PHL Wheelchair Attendants Drop Training Complaints Against PrimeFlight

Aug. 01--Workers who push passengers in wheelchairs at Philadelphia International Airport have withdrawn complaints filed with the U.S. Department of Transportation that alleged they did not receive proper training from their employer, PrimeFlight Aviation Services, and equipment to do their jobs safely.

The workers dropped their action naming PrimeFlight and airlines including US Airways Group, United, and Southwest after seeing documentation that they had received the required training.

In May, the workers alleged violations of the federal Air Carrier Access Act and asked the Transportation Department to impose fines and order the airlines to force PrimeFlight to correct the problems.

US Airways and Nashville-based PrimeFlight, which provides ground handling and aircraft and terminal services to airlines at 45 airports, denied the allegations in papers filed with the Transportation Department. It provided evidence that "each and every complainant" had received training that exceeded the requirements of the law and that the equipment used was "in sound working order."

The workers this week authorized Service Employees International Union 32BJ, which assisted them, to withdraw the complaints.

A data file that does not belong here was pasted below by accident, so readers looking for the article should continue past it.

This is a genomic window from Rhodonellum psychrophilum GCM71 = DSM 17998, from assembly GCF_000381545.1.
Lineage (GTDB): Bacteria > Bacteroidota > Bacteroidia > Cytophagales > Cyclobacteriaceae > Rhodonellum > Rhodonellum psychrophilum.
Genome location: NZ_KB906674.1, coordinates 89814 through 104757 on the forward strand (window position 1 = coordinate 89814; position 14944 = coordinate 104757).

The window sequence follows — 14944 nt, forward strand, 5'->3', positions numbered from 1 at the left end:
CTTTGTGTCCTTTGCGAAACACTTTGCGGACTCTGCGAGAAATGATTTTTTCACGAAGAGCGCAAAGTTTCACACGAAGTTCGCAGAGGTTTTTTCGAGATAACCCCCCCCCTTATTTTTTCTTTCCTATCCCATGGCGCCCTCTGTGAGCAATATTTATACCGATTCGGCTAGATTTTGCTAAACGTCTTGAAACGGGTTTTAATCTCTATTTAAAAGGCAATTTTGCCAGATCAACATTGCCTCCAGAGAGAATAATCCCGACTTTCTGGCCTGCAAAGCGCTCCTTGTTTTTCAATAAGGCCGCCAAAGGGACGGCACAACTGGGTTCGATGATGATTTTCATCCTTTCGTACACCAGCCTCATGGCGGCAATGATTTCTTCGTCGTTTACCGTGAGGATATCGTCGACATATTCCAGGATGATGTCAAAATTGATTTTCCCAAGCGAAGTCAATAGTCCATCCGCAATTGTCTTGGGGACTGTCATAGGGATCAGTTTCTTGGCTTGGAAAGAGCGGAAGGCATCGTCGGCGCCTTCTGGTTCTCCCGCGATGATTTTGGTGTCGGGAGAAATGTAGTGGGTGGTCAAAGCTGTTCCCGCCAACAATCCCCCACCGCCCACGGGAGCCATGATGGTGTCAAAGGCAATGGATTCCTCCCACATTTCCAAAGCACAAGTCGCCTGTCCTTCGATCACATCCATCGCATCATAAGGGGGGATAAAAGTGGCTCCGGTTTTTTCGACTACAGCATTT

SEIU said US Airways had produced PrimeFlight training records. Based on that information, the union said, "complainants have reached a good-faith conclusion that further pursuit of this action is not warranted."

SEIU acknowledged in the filing that it "is engaged in an organizing campaign of airport workers at several airports," including airline service contractor employees at Philadelphia International.

US Airways said SEIU's organizing effort was directed at employees of PrimeFlight and not the carrier. Many US Airways employees are members of unions.

"It is inappropriate for the union to attempt to involve US Airways in its organizing campaign, and to use the department's processes as leverage against the carrier," the airline said.

Copyright 2013 - The Philadelphia Inquirer

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